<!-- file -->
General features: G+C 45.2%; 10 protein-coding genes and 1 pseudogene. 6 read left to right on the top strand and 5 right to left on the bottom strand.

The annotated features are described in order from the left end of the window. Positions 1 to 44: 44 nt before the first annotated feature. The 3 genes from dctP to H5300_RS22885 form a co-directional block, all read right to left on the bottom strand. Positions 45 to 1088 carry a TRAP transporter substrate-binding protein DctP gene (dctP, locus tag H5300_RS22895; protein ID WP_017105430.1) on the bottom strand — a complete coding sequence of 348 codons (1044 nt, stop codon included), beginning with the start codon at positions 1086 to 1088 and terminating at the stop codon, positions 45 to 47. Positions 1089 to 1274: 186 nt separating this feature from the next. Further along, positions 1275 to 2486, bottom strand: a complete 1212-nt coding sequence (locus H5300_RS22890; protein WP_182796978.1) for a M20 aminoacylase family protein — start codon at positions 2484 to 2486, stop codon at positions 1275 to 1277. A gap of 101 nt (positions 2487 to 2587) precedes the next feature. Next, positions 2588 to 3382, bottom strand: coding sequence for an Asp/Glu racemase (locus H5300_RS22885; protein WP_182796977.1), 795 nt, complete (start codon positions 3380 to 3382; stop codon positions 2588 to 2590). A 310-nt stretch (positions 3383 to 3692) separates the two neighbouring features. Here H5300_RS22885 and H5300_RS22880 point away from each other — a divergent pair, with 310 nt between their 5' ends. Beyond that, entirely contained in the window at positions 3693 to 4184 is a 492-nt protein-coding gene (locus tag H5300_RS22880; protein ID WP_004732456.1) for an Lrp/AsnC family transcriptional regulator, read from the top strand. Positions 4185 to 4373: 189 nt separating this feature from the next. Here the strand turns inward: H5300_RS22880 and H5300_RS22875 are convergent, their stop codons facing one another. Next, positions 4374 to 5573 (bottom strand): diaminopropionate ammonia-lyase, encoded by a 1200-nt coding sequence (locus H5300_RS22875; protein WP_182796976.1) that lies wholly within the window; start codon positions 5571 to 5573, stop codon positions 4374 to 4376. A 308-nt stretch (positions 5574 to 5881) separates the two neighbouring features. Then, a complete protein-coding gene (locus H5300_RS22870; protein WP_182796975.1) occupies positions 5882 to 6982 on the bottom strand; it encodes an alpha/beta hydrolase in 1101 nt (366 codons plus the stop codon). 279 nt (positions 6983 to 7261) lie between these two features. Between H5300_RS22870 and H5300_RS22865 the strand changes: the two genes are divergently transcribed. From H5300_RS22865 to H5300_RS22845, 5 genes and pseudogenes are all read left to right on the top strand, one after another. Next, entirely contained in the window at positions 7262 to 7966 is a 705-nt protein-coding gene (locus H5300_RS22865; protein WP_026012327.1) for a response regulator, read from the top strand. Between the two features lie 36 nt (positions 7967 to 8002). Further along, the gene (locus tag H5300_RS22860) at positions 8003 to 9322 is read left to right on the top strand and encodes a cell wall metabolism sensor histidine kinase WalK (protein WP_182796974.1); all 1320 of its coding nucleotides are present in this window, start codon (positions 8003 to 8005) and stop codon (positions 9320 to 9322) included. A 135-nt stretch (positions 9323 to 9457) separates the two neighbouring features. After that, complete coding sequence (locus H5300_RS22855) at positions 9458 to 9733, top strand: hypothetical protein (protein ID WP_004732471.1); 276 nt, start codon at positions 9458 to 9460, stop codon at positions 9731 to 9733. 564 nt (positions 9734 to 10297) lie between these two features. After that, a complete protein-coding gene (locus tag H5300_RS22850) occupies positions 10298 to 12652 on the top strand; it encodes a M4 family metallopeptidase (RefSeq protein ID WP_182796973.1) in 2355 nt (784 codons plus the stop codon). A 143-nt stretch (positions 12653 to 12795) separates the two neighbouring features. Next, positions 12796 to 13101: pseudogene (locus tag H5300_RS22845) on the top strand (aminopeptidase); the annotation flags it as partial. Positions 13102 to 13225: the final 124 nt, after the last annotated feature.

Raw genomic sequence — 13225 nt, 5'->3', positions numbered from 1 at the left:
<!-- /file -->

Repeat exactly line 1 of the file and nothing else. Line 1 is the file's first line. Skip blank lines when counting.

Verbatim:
General features: G+C 45.2%; 10 protein-coding genes and 1 pseudogene. 6 read left to right on the top strand and 5 right to left on the bottom strand.